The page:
- UNDP around the world
Many of UNDP's relationships with countries and territories on the ground exceed 60 years. Find details on our successes and ongoing work.
- Bosnia and Herzegovina
- Burkina Faso
- Cape Verde
- Central African Republic
- Congo (Dem. Republic of)
- Congo (Republic of)
- Costa Rica
- Côte d'Ivoire
- Democratic People's Republic of Korea
- Denmark (Rep. Office)
- Dominican Republic
- E.U (Rep. Office)
- El Salvador
- Equatorial Guinea
- Fiji (Multi-country Office)
- Finland (Rep. Office)
- Geneva (Rep. Office)
- Iraq (Republic of)
- Kosovo (as per UNSCR 1244)
- Lao PDR
- Mauritius & Seychelles
- Norway (Rep. Office)
- Papua New Guinea
- Programme of Assistance to the Palestinian People
- Russian Federation
- Samoa (Multi-country Office)
- São Tomé and Principe
- Saudi Arabia
- Sierra Leone
- South Africa
- South Sudan
- Sri Lanka
- Sweden (Rep. Office)
- The former Yugoslav Republic of Macedonia
- Tokyo (Rep. Office)
- Trinidad and Tobago
- United Arab Emirates
- About Us
- News Centre
International Consultant to conduct four training sessions for five judges of the High Court and Appellate Court and 16 administrative and support staff of the GBV and Juvenile Court on human rights-based and victim-centered approaches to management of th
|Location :||Juba, South Sudan, SOUTH SUDAN|
|Application Deadline :||30-Sep-22 (Midnight New York, USA)|
|Time left :||5d 16h 0m|
|Type of Contract :||Individual Contract|
|Post Level :||International Consultant|
|Languages Required :||English|
|Starting Date :|
(date when the selected candidate is expected to start)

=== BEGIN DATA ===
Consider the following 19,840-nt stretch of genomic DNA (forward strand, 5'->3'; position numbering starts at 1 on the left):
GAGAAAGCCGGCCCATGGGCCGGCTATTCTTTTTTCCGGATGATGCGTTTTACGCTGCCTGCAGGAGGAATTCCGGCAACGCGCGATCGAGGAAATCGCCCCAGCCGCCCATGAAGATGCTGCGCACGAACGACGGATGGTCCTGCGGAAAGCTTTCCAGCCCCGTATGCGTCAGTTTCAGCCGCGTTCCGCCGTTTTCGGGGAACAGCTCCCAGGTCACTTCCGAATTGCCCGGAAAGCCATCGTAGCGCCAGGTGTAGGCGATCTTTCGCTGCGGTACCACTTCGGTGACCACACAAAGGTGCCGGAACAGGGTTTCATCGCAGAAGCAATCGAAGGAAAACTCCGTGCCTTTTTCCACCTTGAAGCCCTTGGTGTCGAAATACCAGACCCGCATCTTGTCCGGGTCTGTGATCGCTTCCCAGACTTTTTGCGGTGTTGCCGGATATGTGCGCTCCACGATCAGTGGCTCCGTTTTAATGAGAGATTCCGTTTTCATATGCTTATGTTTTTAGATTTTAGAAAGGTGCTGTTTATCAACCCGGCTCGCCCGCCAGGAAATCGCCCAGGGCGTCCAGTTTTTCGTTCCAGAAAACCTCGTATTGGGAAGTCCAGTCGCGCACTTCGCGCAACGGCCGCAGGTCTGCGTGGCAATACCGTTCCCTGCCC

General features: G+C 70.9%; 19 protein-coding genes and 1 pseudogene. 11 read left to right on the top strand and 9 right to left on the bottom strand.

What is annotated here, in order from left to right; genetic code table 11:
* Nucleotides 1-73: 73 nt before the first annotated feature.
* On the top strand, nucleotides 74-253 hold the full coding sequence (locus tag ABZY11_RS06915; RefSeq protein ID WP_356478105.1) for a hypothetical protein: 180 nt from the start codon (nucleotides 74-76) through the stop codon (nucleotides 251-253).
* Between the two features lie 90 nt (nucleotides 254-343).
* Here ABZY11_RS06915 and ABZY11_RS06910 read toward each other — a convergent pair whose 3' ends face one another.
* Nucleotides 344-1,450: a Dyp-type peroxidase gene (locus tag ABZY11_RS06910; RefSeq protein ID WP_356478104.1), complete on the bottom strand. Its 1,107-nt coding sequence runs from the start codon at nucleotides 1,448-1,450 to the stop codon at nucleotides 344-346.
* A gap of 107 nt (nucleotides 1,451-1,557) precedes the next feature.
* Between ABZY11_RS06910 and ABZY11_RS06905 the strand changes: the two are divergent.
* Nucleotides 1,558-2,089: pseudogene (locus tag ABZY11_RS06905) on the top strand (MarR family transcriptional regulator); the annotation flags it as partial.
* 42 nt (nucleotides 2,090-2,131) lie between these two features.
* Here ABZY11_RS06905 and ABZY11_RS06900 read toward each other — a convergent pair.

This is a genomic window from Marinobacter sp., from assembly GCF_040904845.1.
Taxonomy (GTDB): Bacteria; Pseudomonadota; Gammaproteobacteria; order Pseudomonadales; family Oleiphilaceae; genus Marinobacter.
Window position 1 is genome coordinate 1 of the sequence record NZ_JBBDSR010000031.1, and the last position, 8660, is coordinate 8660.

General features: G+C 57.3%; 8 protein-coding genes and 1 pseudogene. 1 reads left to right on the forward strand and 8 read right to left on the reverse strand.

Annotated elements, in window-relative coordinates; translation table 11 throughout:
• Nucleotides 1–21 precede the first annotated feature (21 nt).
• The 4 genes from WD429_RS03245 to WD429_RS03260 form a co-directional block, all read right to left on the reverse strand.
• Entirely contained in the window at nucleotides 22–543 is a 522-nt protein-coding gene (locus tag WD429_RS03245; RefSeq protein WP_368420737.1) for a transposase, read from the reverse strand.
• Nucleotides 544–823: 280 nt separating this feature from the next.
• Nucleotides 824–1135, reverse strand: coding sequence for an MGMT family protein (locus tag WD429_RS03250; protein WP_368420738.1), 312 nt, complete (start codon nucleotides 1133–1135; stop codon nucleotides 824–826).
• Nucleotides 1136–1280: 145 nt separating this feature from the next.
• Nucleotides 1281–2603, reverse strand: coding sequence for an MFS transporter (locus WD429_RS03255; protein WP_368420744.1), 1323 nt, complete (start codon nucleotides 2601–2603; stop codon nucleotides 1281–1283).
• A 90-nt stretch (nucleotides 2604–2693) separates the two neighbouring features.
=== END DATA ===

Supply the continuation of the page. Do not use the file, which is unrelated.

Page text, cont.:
|Duration of Initial Contract :||12 days, spread over a period of 10 months|
|Expected Duration of Assignment :||12 days, spread over a period of 10 months|
UNDP is committed to achieving workforce diversity in terms of gender, nationality and culture. Individuals from minority groups, indigenous groups and persons with disabilities are equally encouraged to apply. All applications will be treated with the strictest confidence.
UNDP does not tolerate sexual exploitation and abuse, any kind of harassment, including sexual harassment, and discrimination. All selected candidates will, therefore, undergo rigorous reference and background checks.
South Sudan has been plagued with years of civil war and violent political crises. Since its independence, the people, communities, and institutions of South Sudan have had the opportunity to focus on rebuilding the country. However, the years of conflict and insecurity have created an environment particularly challenging for sustainable peace, characterized by severely weakened national institutions. The weakness of the justice and security institutions, paired with a highly militarized environment, contributes to a pervasive culture of violence.